June 2008, V7#6: Computer Saturday, Jan 3 2009 

MS Office – Format Paint

A good thing (in my book) is when you can get away with setting variables once and not having to do it again. To that end, I bring up the “format paint” option.
 
If you have a paragraph (or several) that are formatted just right and one (or more) that are not. Try using format paint:
Format Paint Illustration
Place your cursor in a paragraph that is formatted great.
Go up and click the button, just right of “paste”.
Next, highlight all the text you want formatted properly. This should make the highlighted text format correctly as you have “painted” it with the great format.
This doesn’t work with all formatting items, especially the advanced ones, but it does most everything found on the formatting tool bar – font size, type, underline, etc.
 
The paint only works for the next cursor placement. If you want to repeat the format paint – such as changing the person headline on each page, double click the format paint button. Everywhere your cursor highlights will reflect the new format until you either hit your Esc key, or double click the paint button again.

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August 2006, V5#8: Computer Saturday, Dec 27 2008 

Does it seem like every document or web page you open has smaller text then the last? If your mouse of choice has a wheel (“wheel mouse”), you may be in luck. In at least Microsoft Word and Internet Explorer, this trick works like a dream (most of the time): When you want to see the text larger on a page or document you are viewing, be sure your mouse pointer is somewhere on the “page” in question, hold down your control key and move your wheel away from you (while holding the mouse still). This should zoom the text in direct relation to how far you move the wheel. The reverse is true if moving the wheel toward you. Try this in your favorite program – it might work there too!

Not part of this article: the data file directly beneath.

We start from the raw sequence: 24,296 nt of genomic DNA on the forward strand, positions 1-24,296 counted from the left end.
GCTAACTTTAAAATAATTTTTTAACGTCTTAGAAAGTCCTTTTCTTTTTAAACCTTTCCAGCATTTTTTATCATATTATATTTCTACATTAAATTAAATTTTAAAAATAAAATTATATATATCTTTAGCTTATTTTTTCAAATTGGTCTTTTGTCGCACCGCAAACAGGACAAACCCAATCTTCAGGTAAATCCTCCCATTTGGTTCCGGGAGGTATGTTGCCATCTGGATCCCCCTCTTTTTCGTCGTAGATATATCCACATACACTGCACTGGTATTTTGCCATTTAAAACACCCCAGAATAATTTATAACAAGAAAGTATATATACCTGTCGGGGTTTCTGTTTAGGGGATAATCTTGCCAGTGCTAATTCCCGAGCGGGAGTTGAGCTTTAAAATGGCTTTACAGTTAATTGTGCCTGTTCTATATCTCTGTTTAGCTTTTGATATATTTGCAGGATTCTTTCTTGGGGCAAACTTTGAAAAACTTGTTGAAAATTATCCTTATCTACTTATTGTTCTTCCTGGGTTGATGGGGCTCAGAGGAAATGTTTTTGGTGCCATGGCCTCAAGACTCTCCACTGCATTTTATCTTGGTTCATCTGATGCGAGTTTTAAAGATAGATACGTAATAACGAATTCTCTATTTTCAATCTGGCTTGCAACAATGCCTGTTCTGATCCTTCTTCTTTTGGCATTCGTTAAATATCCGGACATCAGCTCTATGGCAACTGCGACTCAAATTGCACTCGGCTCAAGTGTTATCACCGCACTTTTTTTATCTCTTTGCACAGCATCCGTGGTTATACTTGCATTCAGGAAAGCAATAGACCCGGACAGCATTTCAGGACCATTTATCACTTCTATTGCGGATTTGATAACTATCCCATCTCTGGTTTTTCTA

December 2003, V2#12: Computer Thursday, Dec 25 2008 

Microsoft Programs

Ever spent a few minutes getting a passage of text just the right format only to realize that you now need to change other passages – some of which are in other files? Many of the Microsoft programs have this format painter feature to help.  Look in the button toolbar for a button that looks like an actual paint brush – usually near the paste button.  This is your format painter.  To use, place your cursor on text that carries the format you want to duplicate.  For single use, click the format painter once and then drag (holding down your left mouse button) over the area you want to carry the new format.  If you have a lot to do, double click the format painter button (remember the format “picked up” will be where your cursor is).  The double click will keep the format painter feature on – changing the format everywhere you click until you hit the escape button.  If you reformat something you didn’t mean to, hit the undo button – this will also cancel the format painter feature.  Note: Different programs have different limits to exactly what format features are “copied” in this feature.

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